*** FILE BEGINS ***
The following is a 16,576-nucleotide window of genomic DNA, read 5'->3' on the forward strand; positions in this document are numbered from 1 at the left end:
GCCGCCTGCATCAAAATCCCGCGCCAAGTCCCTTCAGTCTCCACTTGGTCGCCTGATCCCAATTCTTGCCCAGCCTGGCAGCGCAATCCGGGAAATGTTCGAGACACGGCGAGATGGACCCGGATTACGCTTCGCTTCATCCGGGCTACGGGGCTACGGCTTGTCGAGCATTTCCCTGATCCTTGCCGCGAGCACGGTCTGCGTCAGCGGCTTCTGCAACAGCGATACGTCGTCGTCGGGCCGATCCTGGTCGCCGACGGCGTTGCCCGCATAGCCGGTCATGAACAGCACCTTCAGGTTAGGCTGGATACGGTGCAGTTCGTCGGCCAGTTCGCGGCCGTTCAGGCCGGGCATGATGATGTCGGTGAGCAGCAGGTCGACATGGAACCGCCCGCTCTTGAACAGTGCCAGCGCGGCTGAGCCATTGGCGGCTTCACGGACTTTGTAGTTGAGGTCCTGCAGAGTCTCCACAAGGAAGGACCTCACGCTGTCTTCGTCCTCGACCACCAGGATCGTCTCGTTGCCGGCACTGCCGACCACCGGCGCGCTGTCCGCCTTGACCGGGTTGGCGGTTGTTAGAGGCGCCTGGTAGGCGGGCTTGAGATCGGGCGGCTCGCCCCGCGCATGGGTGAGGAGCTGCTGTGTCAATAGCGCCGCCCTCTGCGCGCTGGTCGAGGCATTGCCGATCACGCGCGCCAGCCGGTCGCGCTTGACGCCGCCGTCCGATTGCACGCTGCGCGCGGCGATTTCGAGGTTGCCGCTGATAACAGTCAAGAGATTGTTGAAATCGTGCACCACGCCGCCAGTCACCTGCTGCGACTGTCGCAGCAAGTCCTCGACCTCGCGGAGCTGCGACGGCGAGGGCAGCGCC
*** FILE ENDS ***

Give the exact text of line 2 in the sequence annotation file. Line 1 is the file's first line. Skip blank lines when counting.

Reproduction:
GCCGCCTGCATCAAAATCCCGCGCCAAGTCCCTTCAGTCTCCACTTGGTCGCCTGATCCCAATTCTTGCCCAGCCTGGCAGCGCAATCCGGGAAATGTTCGAGACACGGCGAGATGGACCCGGATTACGCTTCGCTTCATCCGGGCTACGGGGCTACGGCTTGTCGAGCATTTCCCTGATCCTTGCCGCGAGCACGGTCTGCGTCAGCGGCTTCTGCAACAGCGATACGTCGTCGTCGGGCCGATCCTGGTCGCCGACGGCGTTGCCCGCATAGCCGGTCATGAACAGCACCTTCAGGTTAGGCTGGATACGGTGCAGTTCGTCGGCCAGTTCGCGGCCGTTCAGGCCGGGCATGATGATGTCGGTGAGCAGCAGGTCGACATGGAACCGCCCGCTCTTGAACAGTGCCAGCGCGGCTGAGCCATTGGCGGCTTCACGGACTTTGTAGTTGAGGTCCTGCAGAGTCTCCACAAGGAAGGACCTCACGCTGTCTTCGTCCTCGACCACCAGGATCGTCTCGTTGCCGGCACTGCCGACCACCGGCGCGCTGTCCGCCTTGACCGGGTTGGCGGTTGTTAGAGGCGCCTGGTAGGCGGGCTTGAGATCGGGCGGCTCGCCCCGCGCATGGGTGAGGAGCTGCTGTGTCAATAGCGCCGCCCTCTGCGCGCTGGTCGAGGCATTGCCGATCACGCGCGCCAGCCGGTCGCGCTTGACGCCGCCGTCCGATTGCACGCTGCGCGCGGCGATTTCGAGGTTGCCGCTGATAACAGTCAAGAGATTGTTGAAATCGTGCACCACGCCGCCAGTCACCTGCTGCGACTGTCGCAGCAAGTCCTCGACCTCGCGGAGCTGCGACGGCGAGGGCAGCGCC